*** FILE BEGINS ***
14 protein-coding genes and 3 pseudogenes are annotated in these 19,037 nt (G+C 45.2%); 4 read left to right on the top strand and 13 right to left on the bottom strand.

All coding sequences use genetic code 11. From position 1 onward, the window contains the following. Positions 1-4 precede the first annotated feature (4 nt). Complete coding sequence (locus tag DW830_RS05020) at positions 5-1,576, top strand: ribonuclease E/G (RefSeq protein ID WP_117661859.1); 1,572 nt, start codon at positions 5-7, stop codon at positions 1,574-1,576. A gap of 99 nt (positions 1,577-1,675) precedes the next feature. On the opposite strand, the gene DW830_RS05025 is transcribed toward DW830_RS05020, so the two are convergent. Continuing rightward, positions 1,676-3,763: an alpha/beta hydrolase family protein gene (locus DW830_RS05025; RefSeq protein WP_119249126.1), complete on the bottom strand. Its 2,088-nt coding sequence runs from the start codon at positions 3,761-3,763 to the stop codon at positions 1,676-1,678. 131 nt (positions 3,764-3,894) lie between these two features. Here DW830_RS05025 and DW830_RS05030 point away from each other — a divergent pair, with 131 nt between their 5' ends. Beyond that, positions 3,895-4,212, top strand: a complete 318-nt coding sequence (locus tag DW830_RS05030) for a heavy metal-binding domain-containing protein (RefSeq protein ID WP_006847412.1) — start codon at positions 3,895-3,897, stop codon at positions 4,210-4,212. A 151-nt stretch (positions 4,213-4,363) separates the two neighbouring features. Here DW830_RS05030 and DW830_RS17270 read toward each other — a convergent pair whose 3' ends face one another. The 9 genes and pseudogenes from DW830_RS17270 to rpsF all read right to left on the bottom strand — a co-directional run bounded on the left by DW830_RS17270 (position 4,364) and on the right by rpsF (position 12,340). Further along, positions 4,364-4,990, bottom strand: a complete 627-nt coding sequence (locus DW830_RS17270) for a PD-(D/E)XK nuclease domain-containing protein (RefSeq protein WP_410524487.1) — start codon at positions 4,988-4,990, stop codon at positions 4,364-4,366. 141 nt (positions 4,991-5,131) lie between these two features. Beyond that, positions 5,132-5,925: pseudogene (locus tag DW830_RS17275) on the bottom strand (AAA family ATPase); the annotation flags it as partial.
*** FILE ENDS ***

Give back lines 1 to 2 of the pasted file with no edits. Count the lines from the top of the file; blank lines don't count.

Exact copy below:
14 protein-coding genes and 3 pseudogenes are annotated in these 19,037 nt (G+C 45.2%); 4 read left to right on the top strand and 13 right to left on the bottom strand.

All coding sequences use genetic code 11. From position 1 onward, the window contains the following. Positions 1-4 precede the first annotated feature (4 nt). Complete coding sequence (locus tag DW830_RS05020) at positions 5-1,576, top strand: ribonuclease E/G (RefSeq protein ID WP_117661859.1); 1,572 nt, start codon at positions 5-7, stop codon at positions 1,574-1,576. A gap of 99 nt (positions 1,577-1,675) precedes the next feature. On the opposite strand, the gene DW830_RS05025 is transcribed toward DW830_RS05020, so the two are convergent. Continuing rightward, positions 1,676-3,763: an alpha/beta hydrolase family protein gene (locus DW830_RS05025; RefSeq protein WP_119249126.1), complete on the bottom strand. Its 2,088-nt coding sequence runs from the start codon at positions 3,761-3,763 to the stop codon at positions 1,676-1,678. 131 nt (positions 3,764-3,894) lie between these two features. Here DW830_RS05025 and DW830_RS05030 point away from each other — a divergent pair, with 131 nt between their 5' ends. Beyond that, positions 3,895-4,212, top strand: a complete 318-nt coding sequence (locus tag DW830_RS05030) for a heavy metal-binding domain-containing protein (RefSeq protein ID WP_006847412.1) — start codon at positions 3,895-3,897, stop codon at positions 4,210-4,212. A 151-nt stretch (positions 4,213-4,363) separates the two neighbouring features. Here DW830_RS05030 and DW830_RS17270 read toward each other — a convergent pair whose 3' ends face one another. The 9 genes and pseudogenes from DW830_RS17270 to rpsF all read right to left on the bottom strand — a co-directional run bounded on the left by DW830_RS17270 (position 4,364) and on the right by rpsF (position 12,340). Further along, positions 4,364-4,990, bottom strand: a complete 627-nt coding sequence (locus DW830_RS17270) for a PD-(D/E)XK nuclease domain-containing protein (RefSeq protein WP_410524487.1) — start codon at positions 4,988-4,990, stop codon at positions 4,364-4,366. 141 nt (positions 4,991-5,131) lie between these two features. Beyond that, positions 5,132-5,925: pseudogene (locus tag DW830_RS17275) on the bottom strand (AAA family ATPase); the annotation flags it as partial.